Teens and dating violenceWritten by Brenda Branson
What's inside this article
Dating violence is a real and serious danger. It is one of the major sources of violence in teen life. In 1991, studies indicated that dating violence affected at least one in ten teenage couples (Levy 1991). Today, that number has increased to one in every four! Although the majority of dating violence victims are female, there are some young men who are victims of abusive girlfriends who use emotional and verbal abuse to control and intimidate.
Distorted understanding of love
Many teenagers interpret their partner’s possessiveness and violent behaviour as a sign of love. They have either seen violence as a way of life at home, or they have not been taught about healthy relationships.
Meredith Blake, founder of Break the Cycle, (a non-profit, legal services organization in California) believes that "we as a society in general and the legal community in particular, will not make any significant, long-term impact on the prevalence and devastation of domestic violence unless and until we focus our attention on our children.
"By teaching teens early on what constitutes a healthy vs. an abusive relationship, crimes and consequences, legal rights and responsibilities, we are able to assist teens in making safe and healthy choices.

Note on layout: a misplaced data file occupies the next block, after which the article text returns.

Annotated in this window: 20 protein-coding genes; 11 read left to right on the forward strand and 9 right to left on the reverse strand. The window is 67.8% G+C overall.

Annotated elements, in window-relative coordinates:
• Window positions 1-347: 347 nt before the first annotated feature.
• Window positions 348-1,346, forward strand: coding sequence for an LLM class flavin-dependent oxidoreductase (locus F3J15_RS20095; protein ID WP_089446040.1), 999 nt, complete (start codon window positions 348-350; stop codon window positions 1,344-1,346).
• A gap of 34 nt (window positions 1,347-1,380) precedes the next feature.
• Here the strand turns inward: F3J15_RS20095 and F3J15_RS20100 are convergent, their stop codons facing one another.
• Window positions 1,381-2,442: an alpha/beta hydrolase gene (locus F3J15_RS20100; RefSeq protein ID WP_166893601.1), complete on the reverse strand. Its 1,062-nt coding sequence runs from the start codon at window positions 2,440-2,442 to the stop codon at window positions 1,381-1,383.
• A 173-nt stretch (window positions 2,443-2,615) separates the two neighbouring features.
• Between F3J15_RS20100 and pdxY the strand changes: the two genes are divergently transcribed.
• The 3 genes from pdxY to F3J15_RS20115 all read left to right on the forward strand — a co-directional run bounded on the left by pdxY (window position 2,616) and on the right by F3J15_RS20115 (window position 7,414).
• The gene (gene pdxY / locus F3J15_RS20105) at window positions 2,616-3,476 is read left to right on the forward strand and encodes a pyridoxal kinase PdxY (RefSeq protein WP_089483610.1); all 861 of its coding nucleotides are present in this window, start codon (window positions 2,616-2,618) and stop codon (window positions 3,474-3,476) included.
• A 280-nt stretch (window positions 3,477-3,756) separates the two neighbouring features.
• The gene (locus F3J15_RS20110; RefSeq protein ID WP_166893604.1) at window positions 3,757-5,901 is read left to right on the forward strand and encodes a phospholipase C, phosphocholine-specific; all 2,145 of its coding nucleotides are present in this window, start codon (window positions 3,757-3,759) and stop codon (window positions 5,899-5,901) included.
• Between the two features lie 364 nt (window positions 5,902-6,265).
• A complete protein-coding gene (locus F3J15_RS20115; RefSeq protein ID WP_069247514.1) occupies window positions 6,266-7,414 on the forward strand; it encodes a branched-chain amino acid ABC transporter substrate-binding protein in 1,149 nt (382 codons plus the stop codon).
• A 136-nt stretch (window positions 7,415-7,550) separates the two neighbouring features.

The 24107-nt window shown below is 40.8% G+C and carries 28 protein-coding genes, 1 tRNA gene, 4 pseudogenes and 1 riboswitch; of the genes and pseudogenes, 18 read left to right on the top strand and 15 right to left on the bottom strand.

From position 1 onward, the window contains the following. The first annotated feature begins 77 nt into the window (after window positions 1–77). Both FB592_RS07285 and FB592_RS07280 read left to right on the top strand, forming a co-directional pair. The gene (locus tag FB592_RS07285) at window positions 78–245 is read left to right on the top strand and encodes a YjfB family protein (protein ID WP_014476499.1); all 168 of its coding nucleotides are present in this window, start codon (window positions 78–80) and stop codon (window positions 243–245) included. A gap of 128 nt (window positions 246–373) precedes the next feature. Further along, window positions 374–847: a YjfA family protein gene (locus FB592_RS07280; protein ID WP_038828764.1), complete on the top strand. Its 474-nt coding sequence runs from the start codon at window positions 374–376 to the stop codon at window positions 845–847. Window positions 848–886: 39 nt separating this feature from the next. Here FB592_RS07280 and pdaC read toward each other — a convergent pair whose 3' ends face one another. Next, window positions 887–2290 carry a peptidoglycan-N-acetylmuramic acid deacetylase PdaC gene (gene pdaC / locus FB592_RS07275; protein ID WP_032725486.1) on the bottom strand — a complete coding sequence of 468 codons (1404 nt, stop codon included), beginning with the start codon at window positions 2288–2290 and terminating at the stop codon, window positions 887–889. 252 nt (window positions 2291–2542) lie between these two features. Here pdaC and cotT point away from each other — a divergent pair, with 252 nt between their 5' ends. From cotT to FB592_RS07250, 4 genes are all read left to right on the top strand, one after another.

"This preventative education also enables teens that have grown up in violent homes to challenge that learned behaviour and choose a different lifestyle. For those teens that may already be in an abusive relationship, this early education helps both abusers and victims to understand the consequences of their actions and the options available."
All forms of abuse
Dating violence is not just physical abuse – it also includes verbal and emotional abuse, described by psychotherapist Jill Kaplan as the "systematic degradation of a soul." The abuse also takes the form of obsession and possessiveness. Many girls are controlled by their boyfriends by carrying pagers or cell phones so they can check in with them several times a day and night. One girl was required to return her boyfriend’s page within 30 seconds, and show up at his house within 15 minutes of a phone call.
A 14-year-old girl in the ninth grade talked to her controlling boyfriend on the phone seven or eight times a night. Her mother overheard her hysterically begging for forgiveness and pledging her love to him over and over. The girl eventually tried to commit suicide after a fight with her boyfriend because she thought it would get his attention.
Signs to watch for
Here are a few of the warning signs to help parents and teens recognize abuse in a dating relationship:
Does your boyfriend . . .
Many teenagers don’t tell their parents about an abusive relationship because they are confused about what constitutes abuse, they don’t want to lose their freedom, and they may fear they cannot get another boyfriend.
Dating violence affects the entire family, and takes them on an emotional roller coaster ride which lasts long after the relationship has ended. The wise parent will actively seek to strengthen communication between themselves and their teenagers and learn to watch for danger signs.
© 2004 FOCUS Ministries, Focusministries1.org. All rights reserved. International copyright secured. Used by permission.
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